A recent article in a national tabloid highlights the need to check to see who you have appointed as an executor in your Will.

Appointing a bank as sole executor 

According to a national tabloid, it is estimated that in the last 20 years, 1.5m individuals have put Wills in place which appoint a bank as the sole executor of their estate.  Anyone who is appointed as the sole executor is responsible for dealing with the administration of the estate, which means they must collect in the assets, pay off any debts or liabilities and distribute what is left in accordance with the Will.  As a professional, a bank will charge for this service, which the national newspaper says will be by reference to a percentage of the value of the estate (typically 2.5%).

The pros and cons of having a professional executor 

Although stories like this are commonplace, there are many benefits of appointing a professional as one of your executors.  The professional does not need to be appointed as the only executor.  You could appoint a professional to act with one or more family members or friends.

It is recommended that you have a minimum of two executors, but no more than four.  You can also appoint replacement executors in your Will so if your main executors are unable to act, your replacement executors can step in instead.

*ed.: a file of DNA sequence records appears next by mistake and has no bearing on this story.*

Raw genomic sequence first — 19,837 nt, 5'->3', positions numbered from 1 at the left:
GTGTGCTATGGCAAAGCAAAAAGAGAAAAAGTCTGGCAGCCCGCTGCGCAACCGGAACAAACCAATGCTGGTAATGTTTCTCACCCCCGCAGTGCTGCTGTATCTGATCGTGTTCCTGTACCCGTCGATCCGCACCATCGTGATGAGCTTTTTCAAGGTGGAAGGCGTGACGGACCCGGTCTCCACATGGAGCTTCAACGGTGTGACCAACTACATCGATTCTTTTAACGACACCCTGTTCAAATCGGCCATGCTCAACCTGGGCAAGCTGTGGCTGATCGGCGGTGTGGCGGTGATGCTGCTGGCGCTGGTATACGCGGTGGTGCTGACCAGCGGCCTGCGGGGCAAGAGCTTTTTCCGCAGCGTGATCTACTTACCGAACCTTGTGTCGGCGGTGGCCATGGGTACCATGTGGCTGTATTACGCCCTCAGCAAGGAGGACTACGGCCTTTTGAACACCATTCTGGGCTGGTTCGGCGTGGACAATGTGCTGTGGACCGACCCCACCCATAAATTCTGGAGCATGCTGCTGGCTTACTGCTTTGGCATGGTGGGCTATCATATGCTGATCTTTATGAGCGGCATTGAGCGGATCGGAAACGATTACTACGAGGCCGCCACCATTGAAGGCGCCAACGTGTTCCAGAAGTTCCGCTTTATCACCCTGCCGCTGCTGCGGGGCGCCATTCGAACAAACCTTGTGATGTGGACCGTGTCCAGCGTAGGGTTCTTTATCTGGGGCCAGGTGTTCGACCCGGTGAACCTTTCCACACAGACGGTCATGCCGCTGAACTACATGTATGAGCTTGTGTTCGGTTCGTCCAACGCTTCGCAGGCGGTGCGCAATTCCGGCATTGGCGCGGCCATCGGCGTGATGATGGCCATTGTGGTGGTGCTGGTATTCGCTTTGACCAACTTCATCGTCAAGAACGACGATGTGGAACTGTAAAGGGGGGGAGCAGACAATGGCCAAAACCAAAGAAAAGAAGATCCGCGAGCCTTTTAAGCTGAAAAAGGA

There are many benefits in appointing a professional to act, but many clients are worried about the cost of doing so.  Whilst it is impossible to give an accurate estimate of the costs at the time the Will is drafted, any reputable firm will provide a full description of the work that is required at the time of death, including a breakdown of the work required and the anticipated costs, which will be calculated on a time spent basis by reference to the solicitor’s hourly charge out rate.

Choosing your executor and other practicalities 

  • If you do not have a Will in place you should put one in place without delay. Without a Will your estate may not pass to your intended beneficiaries and may also give rise to unnecessary tax liabilities.  If you have already put a Will in place you should review it to ensure that it still meets your requirements, including whether your choice of executors is still appropriate.
  • Consider your executors carefully – you can have have up to four although in most cases there are two.
  • Anyone aged 18 or above can be an executor of your will.
  • If there’s someone in your family who you think will be well suited to being an executor , it can be a good idea to have them as an executor.
  • You can choose a solicitor as one of your executors especially if your family situation or sorting things out may be tricky.
  • If the financial side of your will is especially complicated, it could be a good idea to choose a bank or accountant as one of your executors but there will be a charge.
  • If you leave something to a person in your will, they can still be your executor – but they can’t be one of your will’s official witnesses.